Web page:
33. 33.
    Yezierski RP, King CD, Morgan D, Carter CS, Vierck CJ (2010) Effects of age on thermal sensitivity in the rat. J Gerontol A Biol Sci Med Sci 65:353–362PubMedCrossRefPubMedCentralGoogle Scholar
  34. 34.
    Novak JC, Lovell JA, Stuesse SL, Cruce WLR, McBurney DL, Crisp T (1999) Aging and neuropathic pain. Brain Res 833:308–310PubMedCrossRefPubMedCentralGoogle Scholar
  35. 35.
    Crisp T, Giles JR, Cruce WLR, McBurney DL, Stuesse SL (2003) The effects of aging on thermal hyperalgesia and tactile-evoked allodynia using two models of peripheral mononeuropathy in the rat. Neurosci Lett 339:103–106PubMedCrossRefPubMedCentralGoogle Scholar
  36. 36.
    Chung JM, Choi Y, Yoon YW, Na HS (1995) Effects of age on behavioral signs of neuropathic pain in an experimental rat model. Neurosci Lett 183:54–57PubMedCrossRefPubMedCentralGoogle Scholar
  37. 37.
    Kim YI, Na HS, Yoon YW, Hahm SH, KOKH HSK (1995) Mechanical allodynia is more strongly manifested in older rats in an experimental model of peripheral neuropathy. Neurosci Lett 199:158–160PubMedCrossRefPubMedCentralGoogle Scholar
  38. 38.
    Galbavy W, Kaczocha M, Puopolo M, Liu L, Rebecchi MJ (2015) Neuroimmune and neuropathic responses of spinal cord and dorsal root ganglia in middle age. PLoS One 10(8):e0134394PubMedPubMedCentralCrossRefGoogle Scholar
  39. 39.
    Bräscher AK, Becker S, Hoeppli ME, Schweinhardt P (2016) Different brain circuitries mediating controllable and uncontrollable pain. J Neurosci 36(18):5013–5025PubMedPubMedCentralCrossRefGoogle Scholar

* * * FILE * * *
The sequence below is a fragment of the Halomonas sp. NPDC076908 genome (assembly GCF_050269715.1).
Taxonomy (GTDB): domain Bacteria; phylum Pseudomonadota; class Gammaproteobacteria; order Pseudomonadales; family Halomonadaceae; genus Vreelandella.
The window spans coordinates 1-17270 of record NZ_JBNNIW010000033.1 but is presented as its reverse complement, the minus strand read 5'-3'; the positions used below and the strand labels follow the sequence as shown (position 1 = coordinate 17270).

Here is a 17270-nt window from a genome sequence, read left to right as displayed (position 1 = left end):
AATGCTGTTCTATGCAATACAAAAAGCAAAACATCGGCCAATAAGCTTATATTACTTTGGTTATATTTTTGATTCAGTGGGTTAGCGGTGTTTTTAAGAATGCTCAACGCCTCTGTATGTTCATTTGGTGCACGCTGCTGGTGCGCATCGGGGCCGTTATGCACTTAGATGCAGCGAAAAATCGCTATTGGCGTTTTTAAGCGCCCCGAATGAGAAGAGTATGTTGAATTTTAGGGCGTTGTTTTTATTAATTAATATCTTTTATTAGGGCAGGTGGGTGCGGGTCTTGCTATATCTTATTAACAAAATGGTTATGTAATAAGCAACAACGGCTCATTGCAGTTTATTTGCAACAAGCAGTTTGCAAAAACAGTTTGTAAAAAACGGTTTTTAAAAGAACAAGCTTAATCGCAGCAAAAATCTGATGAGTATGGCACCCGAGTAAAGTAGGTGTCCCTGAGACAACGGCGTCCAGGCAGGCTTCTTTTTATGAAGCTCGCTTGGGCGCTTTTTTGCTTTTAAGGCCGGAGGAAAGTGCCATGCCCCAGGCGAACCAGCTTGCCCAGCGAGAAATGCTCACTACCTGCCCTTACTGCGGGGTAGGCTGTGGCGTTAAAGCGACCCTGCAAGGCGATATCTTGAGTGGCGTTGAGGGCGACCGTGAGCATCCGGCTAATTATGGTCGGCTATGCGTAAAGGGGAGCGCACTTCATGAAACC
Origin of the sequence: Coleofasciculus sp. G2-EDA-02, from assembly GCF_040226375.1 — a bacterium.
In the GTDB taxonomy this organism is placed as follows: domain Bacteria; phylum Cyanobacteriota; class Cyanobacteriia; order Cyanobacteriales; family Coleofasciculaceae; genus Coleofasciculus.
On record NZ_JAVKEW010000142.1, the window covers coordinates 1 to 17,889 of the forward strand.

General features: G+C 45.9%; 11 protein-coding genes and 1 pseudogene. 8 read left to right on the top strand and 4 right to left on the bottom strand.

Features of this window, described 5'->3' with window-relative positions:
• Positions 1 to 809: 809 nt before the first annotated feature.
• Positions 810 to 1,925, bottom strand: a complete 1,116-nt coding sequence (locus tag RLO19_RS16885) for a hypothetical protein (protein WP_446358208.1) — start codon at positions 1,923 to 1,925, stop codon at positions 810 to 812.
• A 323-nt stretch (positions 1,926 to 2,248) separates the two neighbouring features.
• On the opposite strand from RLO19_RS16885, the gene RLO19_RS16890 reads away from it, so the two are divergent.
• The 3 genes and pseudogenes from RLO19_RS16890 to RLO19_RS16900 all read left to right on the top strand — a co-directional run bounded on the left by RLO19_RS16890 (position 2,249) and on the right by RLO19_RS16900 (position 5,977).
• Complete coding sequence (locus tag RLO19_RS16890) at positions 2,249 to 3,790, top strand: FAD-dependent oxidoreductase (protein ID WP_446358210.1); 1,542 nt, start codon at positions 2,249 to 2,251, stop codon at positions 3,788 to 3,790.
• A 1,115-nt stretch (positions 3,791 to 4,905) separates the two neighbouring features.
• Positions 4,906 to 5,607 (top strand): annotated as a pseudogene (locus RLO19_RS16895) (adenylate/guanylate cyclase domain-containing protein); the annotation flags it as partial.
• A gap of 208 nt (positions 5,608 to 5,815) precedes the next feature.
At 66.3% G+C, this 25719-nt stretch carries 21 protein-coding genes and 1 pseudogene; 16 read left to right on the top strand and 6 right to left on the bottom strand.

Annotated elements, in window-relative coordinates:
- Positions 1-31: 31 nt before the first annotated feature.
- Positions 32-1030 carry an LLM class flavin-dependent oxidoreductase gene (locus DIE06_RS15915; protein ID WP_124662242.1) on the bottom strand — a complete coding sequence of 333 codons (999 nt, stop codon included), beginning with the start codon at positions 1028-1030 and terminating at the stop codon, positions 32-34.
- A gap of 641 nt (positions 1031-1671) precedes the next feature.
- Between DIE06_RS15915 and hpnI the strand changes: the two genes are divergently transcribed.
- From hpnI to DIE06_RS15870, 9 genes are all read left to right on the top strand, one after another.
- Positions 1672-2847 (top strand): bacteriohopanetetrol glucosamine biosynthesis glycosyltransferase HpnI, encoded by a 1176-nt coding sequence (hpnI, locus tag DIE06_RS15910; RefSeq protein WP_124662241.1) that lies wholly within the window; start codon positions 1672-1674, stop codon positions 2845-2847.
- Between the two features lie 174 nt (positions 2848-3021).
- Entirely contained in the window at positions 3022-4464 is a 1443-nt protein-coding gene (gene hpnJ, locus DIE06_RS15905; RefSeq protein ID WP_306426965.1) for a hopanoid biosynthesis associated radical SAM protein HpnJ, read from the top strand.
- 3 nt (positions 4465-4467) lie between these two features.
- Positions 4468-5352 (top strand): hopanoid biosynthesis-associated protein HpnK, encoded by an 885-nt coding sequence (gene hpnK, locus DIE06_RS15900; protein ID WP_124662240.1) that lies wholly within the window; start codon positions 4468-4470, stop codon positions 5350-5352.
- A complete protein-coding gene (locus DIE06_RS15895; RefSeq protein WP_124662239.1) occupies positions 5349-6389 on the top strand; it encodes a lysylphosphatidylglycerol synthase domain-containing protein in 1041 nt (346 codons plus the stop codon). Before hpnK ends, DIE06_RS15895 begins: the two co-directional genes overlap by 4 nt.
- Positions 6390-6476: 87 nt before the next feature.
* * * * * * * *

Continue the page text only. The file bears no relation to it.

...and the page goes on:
40. 40.
    Farrell MJ (2012) Age-related changes in the structure and function of brain regions involved in pain processing. Pain Med 13(Suppl 2):S37–S43PubMedCrossRefPubMedCentralGoogle Scholar
  41. 41.
    Ochoa J, Mair WG (1969) The normal sural nerve in man. II. Changes in the axons and Schwann cells due to ageing. Acta Neuropathol 13:217–239PubMedCrossRefPubMedCentralGoogle Scholar
  42. 42.
    Hakour MC, Gibson SJ, Bradbeer M, Helme RD (1996) The effect of age on Aδ- and C-fibre thermal pain perception. Pain 64:143–152CrossRefGoogle Scholar
  43. 43.
    Kempsell AT, Fieber LA (2014) Behavioral aging is associated with reduced sensory neuron excitability in Aplysia californica. Front Aging Neurosci 6:84PubMedPubMedCentralCrossRefGoogle Scholar
  44. 44.
    Watkins LR, Maier SF (2002) Beyond Neurons: evidence that immune and glial cells contribute to pathological pain states. Physiol Rev 82:981–1011PubMedCrossRefPubMedCentralGoogle Scholar
  45. 45.
    Weyer AD, Zappia KJ, Garrison SR, O’Hara CL, Dodge AK, Stucky CL (2016) Nociceptor sensitization depends on age and pain chronicity. eNeuro 3(1):ENEURO.0115-15.2015PubMedPubMedCentralCrossRefGoogle Scholar
  46. 46.
    Skaper SD, Giusti P, Facci L (2012) Microglia and mast cells: Two tracks on the road to neuroinflammation. FASEB J 26:3103–3117PubMedCrossRefPubMedCentralGoogle Scholar
  47. 47.
    Bicket MC, Mao J (2015) Chronic pain in older adults. Anesthesiol Clin 33(3):577–590PubMedCrossRefPubMedCentralGoogle Scholar